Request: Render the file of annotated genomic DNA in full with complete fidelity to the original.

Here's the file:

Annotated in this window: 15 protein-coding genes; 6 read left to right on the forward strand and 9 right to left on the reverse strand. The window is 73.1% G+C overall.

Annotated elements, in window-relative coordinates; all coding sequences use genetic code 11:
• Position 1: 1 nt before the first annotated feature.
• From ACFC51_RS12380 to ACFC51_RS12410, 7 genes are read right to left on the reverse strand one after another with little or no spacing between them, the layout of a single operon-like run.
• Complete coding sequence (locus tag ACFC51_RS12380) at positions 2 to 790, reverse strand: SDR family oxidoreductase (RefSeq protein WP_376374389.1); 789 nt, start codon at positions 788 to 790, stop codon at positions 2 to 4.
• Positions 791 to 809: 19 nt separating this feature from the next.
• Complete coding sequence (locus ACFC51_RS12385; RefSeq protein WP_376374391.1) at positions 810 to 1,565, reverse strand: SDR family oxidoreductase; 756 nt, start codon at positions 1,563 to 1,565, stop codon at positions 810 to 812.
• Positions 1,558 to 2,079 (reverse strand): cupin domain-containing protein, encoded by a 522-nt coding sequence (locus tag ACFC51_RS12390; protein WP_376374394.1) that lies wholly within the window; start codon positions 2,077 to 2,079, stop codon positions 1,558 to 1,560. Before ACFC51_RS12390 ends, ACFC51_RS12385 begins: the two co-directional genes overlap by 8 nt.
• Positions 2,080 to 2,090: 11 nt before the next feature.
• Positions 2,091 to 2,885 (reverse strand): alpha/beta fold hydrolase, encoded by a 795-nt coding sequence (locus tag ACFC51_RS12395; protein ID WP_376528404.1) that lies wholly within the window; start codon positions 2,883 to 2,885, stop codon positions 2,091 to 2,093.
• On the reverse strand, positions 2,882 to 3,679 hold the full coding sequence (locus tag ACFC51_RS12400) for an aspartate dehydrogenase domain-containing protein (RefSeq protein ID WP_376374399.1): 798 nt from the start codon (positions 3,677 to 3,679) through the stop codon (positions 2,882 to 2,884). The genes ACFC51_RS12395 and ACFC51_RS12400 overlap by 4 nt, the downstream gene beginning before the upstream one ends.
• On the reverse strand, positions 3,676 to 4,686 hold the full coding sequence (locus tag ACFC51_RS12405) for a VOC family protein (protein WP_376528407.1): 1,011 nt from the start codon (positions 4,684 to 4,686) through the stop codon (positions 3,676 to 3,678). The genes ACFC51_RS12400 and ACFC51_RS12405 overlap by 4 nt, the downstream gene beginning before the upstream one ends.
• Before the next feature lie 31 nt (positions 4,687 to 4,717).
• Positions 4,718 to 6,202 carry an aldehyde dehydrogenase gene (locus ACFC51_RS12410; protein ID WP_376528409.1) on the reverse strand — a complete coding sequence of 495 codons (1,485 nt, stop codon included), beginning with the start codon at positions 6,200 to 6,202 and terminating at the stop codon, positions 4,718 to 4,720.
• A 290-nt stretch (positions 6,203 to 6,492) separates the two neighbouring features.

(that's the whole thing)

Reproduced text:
Annotated in this window: 15 protein-coding genes; 6 read left to right on the forward strand and 9 right to left on the reverse strand. The window is 73.1% G+C overall.

Annotated elements, in window-relative coordinates; all coding sequences use genetic code 11:
• Position 1: 1 nt before the first annotated feature.
• From ACFC51_RS12380 to ACFC51_RS12410, 7 genes are read right to left on the reverse strand one after another with little or no spacing between them, the layout of a single operon-like run.
• Complete coding sequence (locus tag ACFC51_RS12380) at positions 2 to 790, reverse strand: SDR family oxidoreductase (RefSeq protein WP_376374389.1); 789 nt, start codon at positions 788 to 790, stop codon at positions 2 to 4.
• Positions 791 to 809: 19 nt separating this feature from the next.
• Complete coding sequence (locus ACFC51_RS12385; RefSeq protein WP_376374391.1) at positions 810 to 1,565, reverse strand: SDR family oxidoreductase; 756 nt, start codon at positions 1,563 to 1,565, stop codon at positions 810 to 812.
• Positions 1,558 to 2,079 (reverse strand): cupin domain-containing protein, encoded by a 522-nt coding sequence (locus tag ACFC51_RS12390; protein WP_376374394.1) that lies wholly within the window; start codon positions 2,077 to 2,079, stop codon positions 1,558 to 1,560. Before ACFC51_RS12390 ends, ACFC51_RS12385 begins: the two co-directional genes overlap by 8 nt.
• Positions 2,080 to 2,090: 11 nt before the next feature.
• Positions 2,091 to 2,885 (reverse strand): alpha/beta fold hydrolase, encoded by a 795-nt coding sequence (locus tag ACFC51_RS12395; protein ID WP_376528404.1) that lies wholly within the window; start codon positions 2,883 to 2,885, stop codon positions 2,091 to 2,093.
• On the reverse strand, positions 2,882 to 3,679 hold the full coding sequence (locus tag ACFC51_RS12400) for an aspartate dehydrogenase domain-containing protein (RefSeq protein ID WP_376374399.1): 798 nt from the start codon (positions 3,677 to 3,679) through the stop codon (positions 2,882 to 2,884). The genes ACFC51_RS12395 and ACFC51_RS12400 overlap by 4 nt, the downstream gene beginning before the upstream one ends.
• On the reverse strand, positions 3,676 to 4,686 hold the full coding sequence (locus tag ACFC51_RS12405) for a VOC family protein (protein WP_376528407.1): 1,011 nt from the start codon (positions 4,684 to 4,686) through the stop codon (positions 3,676 to 3,678). The genes ACFC51_RS12400 and ACFC51_RS12405 overlap by 4 nt, the downstream gene beginning before the upstream one ends.
• Before the next feature lie 31 nt (positions 4,687 to 4,717).
• Positions 4,718 to 6,202 carry an aldehyde dehydrogenase gene (locus ACFC51_RS12410; protein ID WP_376528409.1) on the reverse strand — a complete coding sequence of 495 codons (1,485 nt, stop codon included), beginning with the start codon at positions 6,200 to 6,202 and terminating at the stop codon, positions 4,718 to 4,720.
• A 290-nt stretch (positions 6,203 to 6,492) separates the two neighbouring features.